Impaling was a special favourite. The Russian traveler Captain Nicholay Muraviev gave this description in his Journey to Khiva Through The Turcoman Country 1819-1820:
“The stake is of wood, and has a rather blunt point, and, in order that the victim may not die too soon, his hands and feet are firmly bound; as soon, however, as the stake has entered pretty deep into his body, they are released again, when the tortured wretch increases his sufferings by his violent struggles. Sometimes an impaled man will live for two days on the stake, only dying when the point comes through his shoulders or back.”
Other milder forms of punishment included flogging, and slitting the mouth to the ears.
All of this was happening during a period of rivalry between Russia and Britain for control of Central Asia.
Tsarist Russia was on the move, advancing across Siberia and creeping south into Central Asia, regions it saw as its natural sphere of influence.
Political hawks in Britain knew that Russian troops on the border of Afghanistan could move down through the Khyber Pass to target India, the crown jewel of its Imperial possessions. They also knew much of the territory between the two empires was unmapped. The Karakoram, Pamir and Himalaya ranges might contain passes that threatened India more directly.
For their part, the Russians knew a military presence in this area would divert British attention and troops from their activities in the Black Sea, a region they wanted to dominate.
Thus began The Great Game, a fascinating period of spying, clandestine mapping and exploration in Central Asia and the convoluted mountain ranges that form the Roof of the World.
As for the Khans, they thought themselves invincible in their desert fastness, and they had little knowledge of the outside world. Russia was just another powerful khanate, and they assumed Great Britain was a caste of Russians.
Early efforts to reach their walled citadels only reinforced this view.
In The Lost Heart of Asia, Colin Thubron writes, “Three Cossack expeditions sank against them, and in 1717 a 4000-strong Russian force under Prince Bekovich was deceived by a pretence of hospitality, then massacred almost to a man. In 1839 another expedition, after floundering through freak snowstorms, returned without a blow struck, littering the desert with the frozen corpses of a thousand men and none thousand camels.”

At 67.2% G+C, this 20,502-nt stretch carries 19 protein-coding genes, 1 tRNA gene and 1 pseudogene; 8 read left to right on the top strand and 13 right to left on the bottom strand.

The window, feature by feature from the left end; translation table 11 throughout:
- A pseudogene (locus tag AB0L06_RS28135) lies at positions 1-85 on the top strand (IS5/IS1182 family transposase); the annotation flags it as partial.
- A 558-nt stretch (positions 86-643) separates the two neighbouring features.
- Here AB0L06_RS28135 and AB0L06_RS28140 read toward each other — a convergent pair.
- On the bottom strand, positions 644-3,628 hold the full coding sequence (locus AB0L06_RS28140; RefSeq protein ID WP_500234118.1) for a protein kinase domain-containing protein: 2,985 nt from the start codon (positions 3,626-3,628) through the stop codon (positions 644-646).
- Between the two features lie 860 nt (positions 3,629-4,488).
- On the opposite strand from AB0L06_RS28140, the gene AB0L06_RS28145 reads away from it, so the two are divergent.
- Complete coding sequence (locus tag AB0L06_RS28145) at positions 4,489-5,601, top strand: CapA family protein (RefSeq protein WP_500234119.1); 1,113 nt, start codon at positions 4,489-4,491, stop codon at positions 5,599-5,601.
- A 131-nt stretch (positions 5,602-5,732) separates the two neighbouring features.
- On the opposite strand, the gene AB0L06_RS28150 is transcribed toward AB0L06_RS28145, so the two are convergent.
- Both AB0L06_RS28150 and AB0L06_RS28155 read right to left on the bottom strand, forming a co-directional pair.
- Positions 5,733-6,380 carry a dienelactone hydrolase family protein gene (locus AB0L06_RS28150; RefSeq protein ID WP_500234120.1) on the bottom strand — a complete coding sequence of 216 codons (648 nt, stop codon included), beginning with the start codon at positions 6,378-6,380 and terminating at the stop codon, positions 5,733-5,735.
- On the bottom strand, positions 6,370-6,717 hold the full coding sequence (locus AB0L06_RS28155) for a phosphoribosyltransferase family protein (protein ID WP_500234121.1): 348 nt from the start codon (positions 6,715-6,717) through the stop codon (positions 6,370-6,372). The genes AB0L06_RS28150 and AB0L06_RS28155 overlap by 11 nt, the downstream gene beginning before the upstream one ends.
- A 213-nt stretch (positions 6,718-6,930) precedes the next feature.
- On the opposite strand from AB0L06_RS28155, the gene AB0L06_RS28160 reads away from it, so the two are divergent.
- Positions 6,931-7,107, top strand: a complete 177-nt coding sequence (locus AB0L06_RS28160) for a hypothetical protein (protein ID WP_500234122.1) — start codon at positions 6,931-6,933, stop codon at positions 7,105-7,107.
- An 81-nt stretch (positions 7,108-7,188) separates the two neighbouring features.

The pretext for that 1839 attack was to free the increasing number of Russian slaves held at Khiva, but the British knew a military incursion would open the door to annexation.
Captain James Abbot was sent from Herat disguised as an Afghan trader. He eventually convinced the suspicious Khan to give him a letter to the Tsar, but was betrayed by his guide and robbed in the desert by bandits on his way to deliver it.
A second officer, Lieutenant Richmond Shakespear, had better luck. He secured the release of all Russian slaves and escorted them to Fort Alexandrovsk, earning a grudging thanks from the Tsar and nipping the conquest of Khiva in the bud.
Expansion continued, with the Russians establishing a permanent presence on the Aral Sea in 1848 with Fort Aralsk. More forts and settlements followed along the Syr Darya River east of the Aral Sea. Military action was only a matter of time.
After conquering the cities of Tashkent and Samarkand, the governor of the new Province of Turkestan, General Konstantin Kaufmann, launched a three-pronged attack on Khiva in 1873 with some 13,000 infantry and cavalry. The Central Asian khanates couldn’t resist a modern military no matter how thick their mud brick walls. He took the city on 10 June with scarcely any Russian casualties.
The once might Khanate of Khiva was reduced to a puppet state that would last until the coming of the Bolsheviks in 1920.
That’s the story of the cruel Khans of Khiva. And that’s where we’ll leave it for today.
Have a look at the books I referenced above if you’d like to know more. If you read only one, make it The Great Game by Peter Hopkirk.
I’ll tell you about Khiva’s glory days in the next blog.